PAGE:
The other members of this large cast contributed to the success of this performance. The main character, Ti Moune, was portrayed by Zainab Mustapha. She is beautiful and enchanting in her performance. I’m not certain if there were opening night jitters or her confidence hasn’t peaked, but she seemed shy in her performance. That being said, I absolutely see potential for growth, and I have no doubt as the show runs her performance will only get better! I enjoyed the performance of Kelsey Clark as she imitated water using flags during “Pray.” She reminded me of Marching Band Color Guard performers with her flowing moves. Michelle Ford and Janae Thompson were so in sync as they performed as birds during “Mama Will Provide” that it was a reflection of the dedication and investment the ladies made to the performance. Corrin Morgan as Andrea and Jeffrey Miller as Daniel were the characters that you loved to hate. They fed off of the energy the audience was giving them and seemed to be inspired to push it a little more as some of the audience made it personal and called out the occasional “Oh no he didn’t!” and “That ain’t right!”
Another key to the success is the harmony and performance of the four gods and goddesses who watch over the story. They were definitely a unit and you could see the hard work and effort they contributed. Between missing rehearsals for snow days and school finals, you do not see anything but a professional presence. Coles, Robinson, Jackson, and Deedra Chambers were a joy to watch and listen to as they performed. I enjoyed Chambers’ performance as the Goddess Erzulie who represents love. I can’t imagine anyone else portraying the character and bringing the balance to the Gods and Goddesses she brings.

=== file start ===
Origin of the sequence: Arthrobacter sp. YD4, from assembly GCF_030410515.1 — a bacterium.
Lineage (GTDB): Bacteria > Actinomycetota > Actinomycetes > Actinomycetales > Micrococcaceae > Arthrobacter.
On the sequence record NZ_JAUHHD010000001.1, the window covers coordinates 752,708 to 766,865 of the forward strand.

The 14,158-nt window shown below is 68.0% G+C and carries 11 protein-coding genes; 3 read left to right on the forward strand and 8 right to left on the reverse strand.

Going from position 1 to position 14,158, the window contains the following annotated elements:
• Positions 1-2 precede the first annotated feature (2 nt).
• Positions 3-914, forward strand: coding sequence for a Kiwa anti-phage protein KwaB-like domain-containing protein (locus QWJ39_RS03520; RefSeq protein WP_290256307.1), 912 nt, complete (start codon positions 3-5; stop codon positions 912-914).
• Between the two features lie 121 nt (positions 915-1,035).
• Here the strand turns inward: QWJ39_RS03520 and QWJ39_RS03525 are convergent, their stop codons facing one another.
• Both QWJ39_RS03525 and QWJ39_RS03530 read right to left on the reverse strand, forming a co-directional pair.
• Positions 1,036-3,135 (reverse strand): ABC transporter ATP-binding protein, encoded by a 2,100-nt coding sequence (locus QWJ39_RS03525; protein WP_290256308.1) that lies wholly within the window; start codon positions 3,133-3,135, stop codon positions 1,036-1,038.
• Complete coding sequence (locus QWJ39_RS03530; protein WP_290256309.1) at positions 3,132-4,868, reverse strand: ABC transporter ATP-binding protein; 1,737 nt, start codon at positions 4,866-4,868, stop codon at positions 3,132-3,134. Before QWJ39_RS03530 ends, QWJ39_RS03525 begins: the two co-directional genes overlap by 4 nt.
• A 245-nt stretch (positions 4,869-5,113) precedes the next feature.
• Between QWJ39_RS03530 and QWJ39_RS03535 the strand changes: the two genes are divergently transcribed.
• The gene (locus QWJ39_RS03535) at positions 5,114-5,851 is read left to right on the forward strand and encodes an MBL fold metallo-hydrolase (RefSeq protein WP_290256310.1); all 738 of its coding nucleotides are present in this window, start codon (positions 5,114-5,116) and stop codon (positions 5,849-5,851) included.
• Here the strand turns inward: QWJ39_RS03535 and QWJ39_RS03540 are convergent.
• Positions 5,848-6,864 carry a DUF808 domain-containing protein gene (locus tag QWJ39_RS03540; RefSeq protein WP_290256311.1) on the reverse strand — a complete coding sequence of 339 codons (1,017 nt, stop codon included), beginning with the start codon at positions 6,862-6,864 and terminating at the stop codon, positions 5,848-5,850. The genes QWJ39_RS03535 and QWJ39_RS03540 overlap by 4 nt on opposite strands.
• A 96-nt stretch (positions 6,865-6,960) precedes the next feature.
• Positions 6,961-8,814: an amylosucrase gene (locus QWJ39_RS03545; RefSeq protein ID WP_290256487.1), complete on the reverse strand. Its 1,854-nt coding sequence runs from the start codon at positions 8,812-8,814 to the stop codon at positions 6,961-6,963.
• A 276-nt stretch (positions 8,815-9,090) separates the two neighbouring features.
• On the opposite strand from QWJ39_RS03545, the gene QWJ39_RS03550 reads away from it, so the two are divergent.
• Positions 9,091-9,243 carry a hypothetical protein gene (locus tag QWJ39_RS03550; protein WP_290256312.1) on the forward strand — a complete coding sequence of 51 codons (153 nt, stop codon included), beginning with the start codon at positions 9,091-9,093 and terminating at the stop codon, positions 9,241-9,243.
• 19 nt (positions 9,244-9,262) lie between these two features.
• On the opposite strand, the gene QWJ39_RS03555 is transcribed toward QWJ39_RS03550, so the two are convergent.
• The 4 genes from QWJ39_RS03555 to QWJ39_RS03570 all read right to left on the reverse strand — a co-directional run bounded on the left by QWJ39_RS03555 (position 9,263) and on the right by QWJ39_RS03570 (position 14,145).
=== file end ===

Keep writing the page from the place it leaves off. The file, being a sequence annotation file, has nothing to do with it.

This show would not be what it is without all of the fabulous costumes created by Sanders. Her vision of the appearance was spot on in my mind. The light design by Scott Hayes had some ups and downs. There are times that the performers are in the sidelines singing and you couldn’t see who had a solo or was performing because the lights were so dim. You were also unable to follow when the performers came into the audience, spots were not on point. On the other hand, Hayes embodied the feel of the island and the general lighting was successful. The sound design by Chris Grafton contributed to the story, but there were definite issues with some of the cast being mic’d and others being drowned out by the pre-recorded music that was a little too loud during parts of the show. Finally, the hair and make-up created by Lisa Singleton and Lavone Johnson fused the costumes to the look and composed a complete package.
This musical is not the typical story that is told in the local theater community. It was a bold choice not only because director Charity Robinson wanted to make a statement through the casting of an all African American cast, but also because it is a show that is currently experiencing a revival on Broadway. I had the opportunity to ask Robinson and some of the cast how they felt knowing that the show was also playing on Broadway. I asked if they were intimidated or encouraged. Without hesitation, each person glowed and claimed they were inspired by the professional performers. In fact, opening night the Broadway cast filmed a message that was sent and played to the cast at PCT before the show wishing them many broken legs for their run. Robinson went on to explain she wanted “to tell the story with an all African American cast to make a statement; to show that there is more to the African American narrative than housekeepers and slaves.” The audience in attendance reflected a desire to hear the story being told. Her vision was clear and concise as the actors played their parts with talent, passion, and professionalism.
It’s story time on the island. Come, pull up a mat, and enjoy all that they have to offer. You won’t regret it!
Find out yourself why they tell the story at PCT through March 11th. Tickets here! https://app.arts-people.